W3C home > Mailing lists > Public > public-sparql-dev@w3.org > July to September 2006

Re: SPARQL, named graphs and default graph

From: Seaborne, Andy <andy.seaborne@hp.com>
Date: Thu, 14 Sep 2006 11:43:04 +0100
Message-ID: <45093238.30903@hp.com>
To: Nuutti Kotivuori <naked@iki.fi>
CC: public-sparql-dev@w3.org



Nuutti Kotivuori wrote:
> Nuutti Kotivuori wrote:
>> - There is no way to explicitly match statements that have an
>> unknown origin, since the origins are just distinct blank nodes.
> 
> Hey! I just thought of something.
> 
> This ofcourse assumes that SPARQL would allow blank nodes to be graph
> names.
> 
> SELECT ?s ?p ?o
> WHERE { GRAPH ?g { ?s ?p ?o }
>         FILTER isBlank(?g) }
> 
> Would this work?

Would this work to avoid relying on blank nodes for graphs because, strictly, 
does not allow blank nodes as GRAPH names.

Minting URIs is always possible so giving things explicit names is always 
possible.  (Analogy: This is a bit like Steve's one-extra slot for system 
management; sometimes using that extra indirection helps.  It is the system 
name for the graph.).

One way to use this is to make one graph the manifest of what's in the store. 
   That can be the default graph.

_:a :origin   <somePlace> .
_:a :assigned <myChoiceOfURI>

SELECT ?s ?p ?o
WHERE {
    GRAPH ?g { ?s ?p ?o }
    ?blank :assigned ?g .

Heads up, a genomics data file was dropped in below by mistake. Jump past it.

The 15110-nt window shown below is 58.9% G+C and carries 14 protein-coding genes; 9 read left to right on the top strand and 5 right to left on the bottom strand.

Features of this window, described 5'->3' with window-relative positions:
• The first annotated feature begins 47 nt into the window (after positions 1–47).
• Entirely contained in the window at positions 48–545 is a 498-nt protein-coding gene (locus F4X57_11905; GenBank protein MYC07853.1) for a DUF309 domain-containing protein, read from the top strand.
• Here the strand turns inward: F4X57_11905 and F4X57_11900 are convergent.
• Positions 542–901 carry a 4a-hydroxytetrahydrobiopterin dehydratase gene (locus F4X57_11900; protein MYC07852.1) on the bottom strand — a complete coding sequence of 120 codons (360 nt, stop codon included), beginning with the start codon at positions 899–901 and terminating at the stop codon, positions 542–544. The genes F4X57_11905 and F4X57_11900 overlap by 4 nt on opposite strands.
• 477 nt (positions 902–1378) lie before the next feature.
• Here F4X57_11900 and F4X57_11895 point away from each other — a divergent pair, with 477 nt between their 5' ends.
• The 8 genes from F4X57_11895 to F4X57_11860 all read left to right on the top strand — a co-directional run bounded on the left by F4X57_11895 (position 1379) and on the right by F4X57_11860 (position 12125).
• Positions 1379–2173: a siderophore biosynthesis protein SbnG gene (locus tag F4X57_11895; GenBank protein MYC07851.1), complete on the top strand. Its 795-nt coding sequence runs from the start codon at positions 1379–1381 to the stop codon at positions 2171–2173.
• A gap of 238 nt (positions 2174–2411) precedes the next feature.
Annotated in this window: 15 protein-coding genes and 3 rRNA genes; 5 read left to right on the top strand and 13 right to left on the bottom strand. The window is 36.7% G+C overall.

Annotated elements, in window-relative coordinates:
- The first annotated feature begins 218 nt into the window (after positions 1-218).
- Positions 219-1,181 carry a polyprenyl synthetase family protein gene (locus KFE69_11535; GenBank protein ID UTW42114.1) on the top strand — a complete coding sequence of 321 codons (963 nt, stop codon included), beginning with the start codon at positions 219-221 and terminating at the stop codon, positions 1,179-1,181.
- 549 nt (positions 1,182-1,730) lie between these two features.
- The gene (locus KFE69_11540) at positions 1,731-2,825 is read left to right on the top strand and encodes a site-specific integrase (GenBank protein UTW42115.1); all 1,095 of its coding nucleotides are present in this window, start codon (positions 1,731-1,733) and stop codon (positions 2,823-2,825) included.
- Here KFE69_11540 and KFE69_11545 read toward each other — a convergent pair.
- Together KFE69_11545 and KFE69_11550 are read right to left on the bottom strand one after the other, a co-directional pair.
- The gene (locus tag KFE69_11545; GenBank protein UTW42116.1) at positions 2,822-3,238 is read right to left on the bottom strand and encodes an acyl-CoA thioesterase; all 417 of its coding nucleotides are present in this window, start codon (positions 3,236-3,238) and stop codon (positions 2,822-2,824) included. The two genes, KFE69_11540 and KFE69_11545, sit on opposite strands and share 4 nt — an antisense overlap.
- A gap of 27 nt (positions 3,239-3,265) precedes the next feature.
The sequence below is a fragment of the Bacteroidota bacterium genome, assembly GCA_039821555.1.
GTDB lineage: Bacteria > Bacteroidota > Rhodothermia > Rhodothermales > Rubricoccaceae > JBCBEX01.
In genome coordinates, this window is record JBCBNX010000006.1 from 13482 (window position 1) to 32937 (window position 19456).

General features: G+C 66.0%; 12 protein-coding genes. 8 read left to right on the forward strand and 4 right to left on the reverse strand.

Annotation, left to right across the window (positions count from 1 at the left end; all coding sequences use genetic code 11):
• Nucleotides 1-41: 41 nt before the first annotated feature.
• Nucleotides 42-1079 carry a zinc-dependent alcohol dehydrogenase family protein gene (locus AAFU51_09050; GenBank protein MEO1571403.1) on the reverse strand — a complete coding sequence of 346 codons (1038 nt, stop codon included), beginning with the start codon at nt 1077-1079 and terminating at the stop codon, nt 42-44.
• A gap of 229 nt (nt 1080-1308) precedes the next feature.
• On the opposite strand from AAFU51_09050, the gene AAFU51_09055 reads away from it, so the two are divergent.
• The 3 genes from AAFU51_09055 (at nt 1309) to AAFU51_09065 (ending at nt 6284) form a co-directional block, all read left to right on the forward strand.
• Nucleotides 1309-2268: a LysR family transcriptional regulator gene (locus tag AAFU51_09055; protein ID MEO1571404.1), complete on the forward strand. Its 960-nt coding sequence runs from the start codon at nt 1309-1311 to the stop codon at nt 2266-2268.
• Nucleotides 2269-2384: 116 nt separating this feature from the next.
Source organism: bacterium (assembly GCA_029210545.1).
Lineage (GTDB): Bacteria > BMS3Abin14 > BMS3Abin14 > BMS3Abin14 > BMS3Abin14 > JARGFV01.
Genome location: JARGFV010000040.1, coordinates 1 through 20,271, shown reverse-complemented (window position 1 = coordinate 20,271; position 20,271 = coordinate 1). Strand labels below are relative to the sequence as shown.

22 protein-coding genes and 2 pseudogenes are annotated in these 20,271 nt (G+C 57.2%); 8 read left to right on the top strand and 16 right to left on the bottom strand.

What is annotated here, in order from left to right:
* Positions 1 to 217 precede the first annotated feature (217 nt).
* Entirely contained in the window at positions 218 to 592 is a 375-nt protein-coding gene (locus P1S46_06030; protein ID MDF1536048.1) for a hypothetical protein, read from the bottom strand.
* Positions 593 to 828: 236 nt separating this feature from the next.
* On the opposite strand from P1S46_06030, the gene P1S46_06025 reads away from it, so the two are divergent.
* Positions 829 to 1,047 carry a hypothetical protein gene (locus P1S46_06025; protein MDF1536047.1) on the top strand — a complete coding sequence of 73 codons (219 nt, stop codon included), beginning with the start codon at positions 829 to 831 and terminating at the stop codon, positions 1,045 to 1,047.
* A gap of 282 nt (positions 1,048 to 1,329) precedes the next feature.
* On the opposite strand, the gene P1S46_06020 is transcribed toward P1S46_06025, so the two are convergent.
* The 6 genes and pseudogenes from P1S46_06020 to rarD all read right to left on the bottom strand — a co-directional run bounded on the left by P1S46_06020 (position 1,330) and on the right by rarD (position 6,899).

?blank :origin ?origin . }

finds all the statements with a known origin (if "unknown" becomes no :origin 
triple, then the query can find them by an idiom of finding where triple isn't 
mentioned:

SELECT ?s ?p ?o
WHERE {
    GRAPH ?g { ?s ?p ?o }
    ?b :assigned ?g .
    OPTIONAL { ?b :origin ?origin }
    FILTER (!bound(?origin))
}
(All triples in graphs with no associated :origin recorded)

Statements of unknown origin can go into separate graphs or all into one 
graphs as the app chooses.  One decision to be made is around whether

:s :p :a .
:a :q :b .

is supposed to match the pattern { ?s :p ?o . ?o :q ?v }
where :s :p :a and :a :q :b are unknown or of different origins.

This is one way to differentiate context mechanisms for statements from named 
graphs.



Blank nodes are first class objects in RDF but as existential variables you 
have to know what they range over.  The thing I like about named graphs is 
that it makes the minimal assumption as to the semantics across graphs.  There 
is no implied relationship between the domains being described by the graphs. 
  That is, it has no fixed semantics.  It's the way the app uses the graphs 
that makes the connections.  In the absence of a standard approach these kinds 
of provenance issues, that's as far as it can go and be general.

[[
I find these two useful items by Pat Hayes about blank nodes:
  http://www.ihmc.us/users/phayes/RDFGraphSyntax.html
  http://lists.w3.org/Archives/Public/public-rdf-dawg/2006JulSep/0153.html
]]

	Andy
Received on Thursday, 14 September 2006 10:43:27 GMT

This archive was generated by hypermail 2.2.0+W3C-0.50 : Tuesday, 8 January 2008 14:17:05 GMT